Facts

Contact person:
Michael Strange
Financer:
  • Wallenberg AI - Autonomous Systems and Software Program on Humanities and Society (WASP-HS)
Responsible at Malmö University:
Michael Strange
Project members:
Time frame:
01 August 2021 - 01 September 2026
Faculty/department:
Research environment :
Research subject:
Website:
https://wasp-hs.org/projects/ai-and-the-everyday-political-economy-of-global-health/

Project description

Focused on the rapid adoption of artificial intelligence within global healthcare, which has accelerated during the Covid-19 pandemic, the proposal identifies an urgent need to better understand the challenges and potential solutions by which policymakers at the national and global levels can ensure the benefits of AI are fully realised in the public interest.

Research question

The proposal states the research question as follows: How are governance structures emerging in response to the rapidly accelerating role of AI in global healthcare, and what are the implications for the distribution of power in global politics?

The question includes two key aspects:

  1. how institutional actors (i.e. states and international governmental organisations) are responding, and their relationship to private actors currently leading these developments;
  2. the wider social context in which civil society, professional medical associations, but also everyday individuals relate to, and experience, these processes guiding the future of global politics.

The project finances an assistant professorship (biträdande lektor) and two PhDs.

Artificial Intelligence doesn’t have to lead us to a dystopic future

Current

Publications

In May 2022 we organized a roundtable as part of WASP-HS’ Community Reference Meeting focused on divergent understandings of political participation with respect to AI. A core foundation of democracy is the inclusion of voices that are otherwise excluded by power asymmetries in society. Yet, despite being pivotal to the present and future shape of human society, the development of artificial intelligence systems is often said to underrepresent key demographics. First, then, how can we increase participation in the development and implementation of AI systems? Second, though, what happens to the concept of ‘participation’ in the era of big data sets that feed AI? For example, widening big data sets to include the life experiences of those on the margins of society seems to promise a means to effectively make AI more inclusive and reduce bias. The interest of big firms in widening data sets could be read as widening societal participation. Yet can we also participate in the development of AI if we refuse access to our data? And how can we ensure that participation is not turned into a merely passive act of being monitored?  The roundtable discussion considered these questions and is summarized in our chapter. With thanks to WASP-HS and the roundtable participants:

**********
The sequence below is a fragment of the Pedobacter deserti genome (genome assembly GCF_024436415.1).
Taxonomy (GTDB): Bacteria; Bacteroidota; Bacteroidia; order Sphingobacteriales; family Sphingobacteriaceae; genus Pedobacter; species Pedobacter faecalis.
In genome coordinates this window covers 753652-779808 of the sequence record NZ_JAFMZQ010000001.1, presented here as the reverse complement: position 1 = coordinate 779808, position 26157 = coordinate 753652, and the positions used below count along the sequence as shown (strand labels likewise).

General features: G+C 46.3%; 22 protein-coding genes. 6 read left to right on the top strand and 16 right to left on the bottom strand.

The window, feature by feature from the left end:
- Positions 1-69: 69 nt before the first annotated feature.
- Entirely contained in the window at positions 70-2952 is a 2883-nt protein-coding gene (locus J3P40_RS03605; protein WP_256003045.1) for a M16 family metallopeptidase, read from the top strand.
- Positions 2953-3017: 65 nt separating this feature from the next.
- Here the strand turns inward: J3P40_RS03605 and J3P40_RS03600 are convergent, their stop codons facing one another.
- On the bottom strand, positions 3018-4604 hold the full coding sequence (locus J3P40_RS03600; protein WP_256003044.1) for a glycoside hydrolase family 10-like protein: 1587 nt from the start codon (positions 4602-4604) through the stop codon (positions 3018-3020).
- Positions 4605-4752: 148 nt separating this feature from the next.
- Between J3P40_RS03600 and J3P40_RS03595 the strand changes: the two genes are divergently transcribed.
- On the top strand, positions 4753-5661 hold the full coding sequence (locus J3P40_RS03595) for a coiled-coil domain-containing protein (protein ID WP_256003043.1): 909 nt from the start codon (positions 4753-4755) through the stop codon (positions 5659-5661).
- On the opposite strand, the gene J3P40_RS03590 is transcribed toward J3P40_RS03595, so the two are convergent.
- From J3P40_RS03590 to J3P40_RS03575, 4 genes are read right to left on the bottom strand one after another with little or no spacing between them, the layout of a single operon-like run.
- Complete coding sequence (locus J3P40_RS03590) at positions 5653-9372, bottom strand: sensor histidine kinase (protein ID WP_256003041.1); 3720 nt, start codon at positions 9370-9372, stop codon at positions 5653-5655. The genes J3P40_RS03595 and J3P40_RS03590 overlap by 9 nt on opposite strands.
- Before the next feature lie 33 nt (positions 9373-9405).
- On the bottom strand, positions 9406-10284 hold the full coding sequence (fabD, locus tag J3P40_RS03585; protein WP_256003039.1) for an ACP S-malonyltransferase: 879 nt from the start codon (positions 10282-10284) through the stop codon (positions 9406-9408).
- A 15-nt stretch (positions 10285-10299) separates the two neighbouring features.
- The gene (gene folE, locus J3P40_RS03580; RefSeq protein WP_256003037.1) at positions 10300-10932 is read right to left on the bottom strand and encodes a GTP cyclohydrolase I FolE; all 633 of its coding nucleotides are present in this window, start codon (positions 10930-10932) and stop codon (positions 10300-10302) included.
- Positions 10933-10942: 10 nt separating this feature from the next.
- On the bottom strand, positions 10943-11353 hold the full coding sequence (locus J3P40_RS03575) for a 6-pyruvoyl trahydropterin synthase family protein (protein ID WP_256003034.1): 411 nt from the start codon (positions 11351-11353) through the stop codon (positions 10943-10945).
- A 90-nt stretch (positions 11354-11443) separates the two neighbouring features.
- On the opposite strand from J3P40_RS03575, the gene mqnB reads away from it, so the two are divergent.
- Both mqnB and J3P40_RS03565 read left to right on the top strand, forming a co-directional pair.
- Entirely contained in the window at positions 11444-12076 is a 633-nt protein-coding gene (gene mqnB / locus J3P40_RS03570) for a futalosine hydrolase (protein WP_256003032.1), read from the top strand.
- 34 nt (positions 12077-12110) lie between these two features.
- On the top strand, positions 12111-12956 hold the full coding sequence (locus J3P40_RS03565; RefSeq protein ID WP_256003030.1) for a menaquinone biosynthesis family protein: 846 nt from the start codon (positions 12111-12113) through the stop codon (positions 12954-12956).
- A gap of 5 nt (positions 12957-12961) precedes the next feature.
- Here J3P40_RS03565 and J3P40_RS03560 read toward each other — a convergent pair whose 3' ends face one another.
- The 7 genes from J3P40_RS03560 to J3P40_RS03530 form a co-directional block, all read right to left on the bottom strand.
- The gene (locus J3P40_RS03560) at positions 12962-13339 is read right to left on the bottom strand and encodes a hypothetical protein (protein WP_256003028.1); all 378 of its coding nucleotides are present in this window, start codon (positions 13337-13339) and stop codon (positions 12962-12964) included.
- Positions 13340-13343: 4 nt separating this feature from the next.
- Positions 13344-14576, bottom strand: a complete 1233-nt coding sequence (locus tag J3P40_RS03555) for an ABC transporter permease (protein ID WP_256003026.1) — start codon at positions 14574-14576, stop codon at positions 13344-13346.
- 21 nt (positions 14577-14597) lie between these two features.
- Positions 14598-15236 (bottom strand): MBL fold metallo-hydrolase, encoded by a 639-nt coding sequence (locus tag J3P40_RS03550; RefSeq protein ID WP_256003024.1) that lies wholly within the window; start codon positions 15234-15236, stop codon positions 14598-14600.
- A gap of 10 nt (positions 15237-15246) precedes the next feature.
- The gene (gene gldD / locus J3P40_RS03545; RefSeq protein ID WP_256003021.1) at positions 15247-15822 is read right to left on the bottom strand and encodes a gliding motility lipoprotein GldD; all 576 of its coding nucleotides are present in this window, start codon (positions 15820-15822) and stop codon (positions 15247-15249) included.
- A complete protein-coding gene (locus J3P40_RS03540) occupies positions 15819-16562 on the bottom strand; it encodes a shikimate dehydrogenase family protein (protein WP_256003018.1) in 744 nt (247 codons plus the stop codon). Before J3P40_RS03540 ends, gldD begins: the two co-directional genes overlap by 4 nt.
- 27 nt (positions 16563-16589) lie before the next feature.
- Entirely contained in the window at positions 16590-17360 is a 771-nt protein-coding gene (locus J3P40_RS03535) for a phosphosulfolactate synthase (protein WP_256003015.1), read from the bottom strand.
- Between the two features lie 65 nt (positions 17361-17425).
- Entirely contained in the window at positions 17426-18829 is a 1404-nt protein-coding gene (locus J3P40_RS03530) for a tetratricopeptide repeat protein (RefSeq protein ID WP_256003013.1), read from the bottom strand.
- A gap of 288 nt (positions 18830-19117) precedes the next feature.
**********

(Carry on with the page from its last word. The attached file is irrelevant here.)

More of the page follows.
Malvika Sharan, The Turing Institute, UK.
Pedro Sanches, Umeå University, Sweden​
Sunny Dosanjh, Deloitte MCS Limited, UK
Aleks Berditchevskaia, NESTA, UK​
Henrik Björklund, Umeå University, Sweden​
Birgit Schippers, University of Strathclyde Glasgow, UK​
Rachel Foley, DeepMind, UK/USA
Ratidzo Njagu, Kunashe Foundation, Zimbabwe

EPEHAI (Everyday Political Economy of Health & AI) Brown Bag Seminar series

Interested to discuss the politics of artificial intelligence technologies? As part of our collaborative learning, project participants and curious minds meet to present and debate key research and perspectives relevant to the themes of AI and the everyday political economy of global health. If you want to contribute, please contact Michael Strange.

Michael Strange

Keynote presentation

Invited keynote (online) presentation with Michael Strange ’ What does AI mean for the future of democracy?’ at the international conference “Artificial Intelligence, Public Policy, and Humanity Education” at Geumgang University, June 30, 2021, Seoul, South Korea.

Watch the keynote presentation on Youtube

conference_GeumgangU_AI.jpg